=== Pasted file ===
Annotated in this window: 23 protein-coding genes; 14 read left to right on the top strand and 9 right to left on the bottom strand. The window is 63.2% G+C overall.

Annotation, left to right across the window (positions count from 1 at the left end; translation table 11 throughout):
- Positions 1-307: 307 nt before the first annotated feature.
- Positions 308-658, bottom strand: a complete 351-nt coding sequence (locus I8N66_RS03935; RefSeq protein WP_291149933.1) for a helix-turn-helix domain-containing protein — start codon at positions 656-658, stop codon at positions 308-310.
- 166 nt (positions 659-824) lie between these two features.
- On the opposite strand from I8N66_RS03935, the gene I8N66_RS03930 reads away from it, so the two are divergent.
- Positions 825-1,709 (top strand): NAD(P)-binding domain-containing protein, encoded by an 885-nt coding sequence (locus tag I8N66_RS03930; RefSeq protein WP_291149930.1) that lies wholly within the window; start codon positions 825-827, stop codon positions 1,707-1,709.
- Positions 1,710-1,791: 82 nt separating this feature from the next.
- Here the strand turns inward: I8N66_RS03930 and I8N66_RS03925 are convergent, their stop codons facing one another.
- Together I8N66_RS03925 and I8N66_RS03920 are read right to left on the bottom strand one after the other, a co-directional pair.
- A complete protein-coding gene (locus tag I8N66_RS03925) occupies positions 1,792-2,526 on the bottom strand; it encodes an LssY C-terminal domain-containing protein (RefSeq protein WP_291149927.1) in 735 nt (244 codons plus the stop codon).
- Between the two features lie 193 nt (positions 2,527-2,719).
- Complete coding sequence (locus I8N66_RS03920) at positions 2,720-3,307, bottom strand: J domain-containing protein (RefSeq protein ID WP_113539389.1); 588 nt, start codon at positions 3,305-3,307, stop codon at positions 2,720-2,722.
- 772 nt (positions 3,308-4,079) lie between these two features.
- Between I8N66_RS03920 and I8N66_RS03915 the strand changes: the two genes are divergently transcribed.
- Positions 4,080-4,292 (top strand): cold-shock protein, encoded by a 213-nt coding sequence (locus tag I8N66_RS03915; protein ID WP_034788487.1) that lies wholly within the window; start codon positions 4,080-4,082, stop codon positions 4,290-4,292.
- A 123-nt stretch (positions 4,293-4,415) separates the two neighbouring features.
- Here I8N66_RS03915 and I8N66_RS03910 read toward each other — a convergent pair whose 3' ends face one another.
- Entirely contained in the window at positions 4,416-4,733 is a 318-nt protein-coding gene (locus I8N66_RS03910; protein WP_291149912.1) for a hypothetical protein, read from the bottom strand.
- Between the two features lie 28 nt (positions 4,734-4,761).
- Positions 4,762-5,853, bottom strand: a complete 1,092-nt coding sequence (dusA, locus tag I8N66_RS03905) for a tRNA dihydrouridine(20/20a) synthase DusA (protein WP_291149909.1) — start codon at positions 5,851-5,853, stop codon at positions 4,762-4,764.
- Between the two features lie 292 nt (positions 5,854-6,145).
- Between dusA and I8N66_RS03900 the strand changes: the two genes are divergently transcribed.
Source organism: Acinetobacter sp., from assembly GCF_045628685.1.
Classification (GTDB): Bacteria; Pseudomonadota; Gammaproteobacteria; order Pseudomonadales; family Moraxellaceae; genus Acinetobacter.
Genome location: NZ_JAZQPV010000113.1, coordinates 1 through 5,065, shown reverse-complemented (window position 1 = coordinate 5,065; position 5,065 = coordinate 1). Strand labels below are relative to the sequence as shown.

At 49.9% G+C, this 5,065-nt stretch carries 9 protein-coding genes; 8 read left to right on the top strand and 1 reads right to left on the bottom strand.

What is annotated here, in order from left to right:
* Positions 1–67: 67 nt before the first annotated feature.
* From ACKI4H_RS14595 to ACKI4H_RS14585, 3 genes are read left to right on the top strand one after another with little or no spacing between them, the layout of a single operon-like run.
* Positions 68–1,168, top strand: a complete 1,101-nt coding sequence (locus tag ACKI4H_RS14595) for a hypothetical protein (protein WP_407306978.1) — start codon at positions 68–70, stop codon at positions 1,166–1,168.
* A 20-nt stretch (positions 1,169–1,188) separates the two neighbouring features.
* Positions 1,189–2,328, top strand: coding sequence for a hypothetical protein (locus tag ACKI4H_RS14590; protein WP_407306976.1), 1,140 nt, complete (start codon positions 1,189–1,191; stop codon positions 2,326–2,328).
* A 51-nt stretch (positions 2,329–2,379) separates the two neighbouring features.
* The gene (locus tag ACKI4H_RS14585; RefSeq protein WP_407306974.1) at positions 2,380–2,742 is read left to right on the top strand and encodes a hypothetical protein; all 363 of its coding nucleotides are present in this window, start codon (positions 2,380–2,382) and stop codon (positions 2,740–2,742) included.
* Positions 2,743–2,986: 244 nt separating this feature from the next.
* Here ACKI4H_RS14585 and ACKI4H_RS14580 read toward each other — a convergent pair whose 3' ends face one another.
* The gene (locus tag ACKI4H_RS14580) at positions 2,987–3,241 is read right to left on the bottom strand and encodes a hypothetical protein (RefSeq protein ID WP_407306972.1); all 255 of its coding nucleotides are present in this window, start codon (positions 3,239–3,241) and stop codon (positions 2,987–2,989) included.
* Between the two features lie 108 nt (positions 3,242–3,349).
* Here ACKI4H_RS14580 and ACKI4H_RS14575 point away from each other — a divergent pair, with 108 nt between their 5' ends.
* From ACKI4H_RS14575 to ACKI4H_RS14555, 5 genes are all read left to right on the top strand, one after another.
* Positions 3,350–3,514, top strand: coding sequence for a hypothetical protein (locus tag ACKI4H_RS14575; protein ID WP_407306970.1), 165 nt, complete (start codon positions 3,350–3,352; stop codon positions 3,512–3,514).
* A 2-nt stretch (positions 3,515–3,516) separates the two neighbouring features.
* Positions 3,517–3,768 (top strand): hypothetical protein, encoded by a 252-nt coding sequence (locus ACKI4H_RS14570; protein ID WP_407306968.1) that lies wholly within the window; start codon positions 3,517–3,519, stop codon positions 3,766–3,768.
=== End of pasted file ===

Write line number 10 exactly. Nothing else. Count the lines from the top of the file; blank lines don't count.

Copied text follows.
- Together I8N66_RS03925 and I8N66_RS03920 are read right to left on the bottom strand one after the other, a co-directional pair.